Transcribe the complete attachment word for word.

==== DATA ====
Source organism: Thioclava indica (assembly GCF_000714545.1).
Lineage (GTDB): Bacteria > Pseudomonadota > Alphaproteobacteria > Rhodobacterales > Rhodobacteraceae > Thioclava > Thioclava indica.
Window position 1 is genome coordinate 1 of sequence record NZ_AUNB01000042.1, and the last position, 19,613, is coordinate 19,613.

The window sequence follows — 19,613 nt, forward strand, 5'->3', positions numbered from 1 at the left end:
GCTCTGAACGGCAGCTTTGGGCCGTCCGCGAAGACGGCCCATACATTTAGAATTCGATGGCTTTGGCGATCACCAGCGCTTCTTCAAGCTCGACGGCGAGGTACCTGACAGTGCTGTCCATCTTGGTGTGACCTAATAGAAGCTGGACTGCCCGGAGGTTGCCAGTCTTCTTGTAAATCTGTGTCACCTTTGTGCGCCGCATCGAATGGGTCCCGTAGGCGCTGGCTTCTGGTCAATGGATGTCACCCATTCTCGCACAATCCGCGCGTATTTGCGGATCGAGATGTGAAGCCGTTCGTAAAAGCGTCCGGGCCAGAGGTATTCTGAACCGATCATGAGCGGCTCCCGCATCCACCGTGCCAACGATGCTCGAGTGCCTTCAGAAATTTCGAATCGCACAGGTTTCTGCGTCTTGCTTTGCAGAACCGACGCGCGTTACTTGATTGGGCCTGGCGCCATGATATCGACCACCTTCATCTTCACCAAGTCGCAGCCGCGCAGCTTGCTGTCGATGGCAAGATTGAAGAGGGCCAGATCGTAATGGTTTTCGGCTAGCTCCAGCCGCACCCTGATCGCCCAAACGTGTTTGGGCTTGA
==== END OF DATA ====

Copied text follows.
Source organism: Thioclava indica (assembly GCF_000714545.1).
Lineage (GTDB): Bacteria > Pseudomonadota > Alphaproteobacteria > Rhodobacterales > Rhodobacteraceae > Thioclava > Thioclava indica.
Window position 1 is genome coordinate 1 of sequence record NZ_AUNB01000042.1, and the last position, 19,613, is coordinate 19,613.

The window sequence follows — 19,613 nt, forward strand, 5'->3', positions numbered from 1 at the left end:
GCTCTGAACGGCAGCTTTGGGCCGTCCGCGAAGACGGCCCATACATTTAGAATTCGATGGCTTTGGCGATCACCAGCGCTTCTTCAAGCTCGACGGCGAGGTACCTGACAGTGCTGTCCATCTTGGTGTGACCTAATAGAAGCTGGACTGCCCGGAGGTTGCCAGTCTTCTTGTAAATCTGTGTCACCTTTGTGCGCCGCATCGAATGGGTCCCGTAGGCGCTGGCTTCTGGTCAATGGATGTCACCCATTCTCGCACAATCCGCGCGTATTTGCGGATCGAGATGTGAAGCCGTTCGTAAAAGCGTCCGGGCCAGAGGTATTCTGAACCGATCATGAGCGGCTCCCGCATCCACCGTGCCAACGATGCTCGAGTGCCTTCAGAAATTTCGAATCGCACAGGTTTCTGCGTCTTGCTTTGCAGAACCGACGCGCGTTACTTGATTGGGCCTGGCGCCATGATATCGACCACCTTCATCTTCACCAAGTCGCAGCCGCGCAGCTTGCTGTCGATGGCAAGATTGAAGAGGGCCAGATCGTAATGGTTTTCGGCTAGCTCCAGCCGCACCCTGATCGCCCAAACGTGTTTGGGCTTGA